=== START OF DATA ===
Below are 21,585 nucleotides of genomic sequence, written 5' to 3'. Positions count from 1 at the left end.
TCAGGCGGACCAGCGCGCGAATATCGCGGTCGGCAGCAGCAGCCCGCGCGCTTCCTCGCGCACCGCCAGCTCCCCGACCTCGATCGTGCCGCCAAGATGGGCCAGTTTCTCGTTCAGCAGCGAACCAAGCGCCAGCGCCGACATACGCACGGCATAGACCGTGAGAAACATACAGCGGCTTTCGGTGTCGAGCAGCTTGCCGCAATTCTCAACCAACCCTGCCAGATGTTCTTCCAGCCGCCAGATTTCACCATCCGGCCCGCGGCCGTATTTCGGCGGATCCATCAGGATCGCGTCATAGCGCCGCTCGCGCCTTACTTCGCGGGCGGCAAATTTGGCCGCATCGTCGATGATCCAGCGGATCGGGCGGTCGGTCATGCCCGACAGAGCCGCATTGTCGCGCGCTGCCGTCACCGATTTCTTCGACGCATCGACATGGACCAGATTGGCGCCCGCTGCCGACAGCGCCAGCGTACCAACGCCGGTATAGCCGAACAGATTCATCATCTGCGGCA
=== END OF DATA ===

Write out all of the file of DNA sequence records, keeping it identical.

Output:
Below are 21,585 nucleotides of genomic sequence, written 5' to 3'. Positions count from 1 at the left end.
TCAGGCGGACCAGCGCGCGAATATCGCGGTCGGCAGCAGCAGCCCGCGCGCTTCCTCGCGCACCGCCAGCTCCCCGACCTCGATCGTGCCGCCAAGATGGGCCAGTTTCTCGTTCAGCAGCGAACCAAGCGCCAGCGCCGACATACGCACGGCATAGACCGTGAGAAACATACAGCGGCTTTCGGTGTCGAGCAGCTTGCCGCAATTCTCAACCAACCCTGCCAGATGTTCTTCCAGCCGCCAGATTTCACCATCCGGCCCGCGGCCGTATTTCGGCGGATCCATCAGGATCGCGTCATAGCGCCGCTCGCGCCTTACTTCGCGGGCGGCAAATTTGGCCGCATCGTCGATGATCCAGCGGATCGGGCGGTCGGTCATGCCCGACAGAGCCGCATTGTCGCGCGCTGCCGTCACCGATTTCTTCGACGCATCGACATGGACCAGATTGGCGCCCGCTGCCGACAGCGCCAGCGTACCAACGCCGGTATAGCCGAACAGATTCATCATCTGCGGCA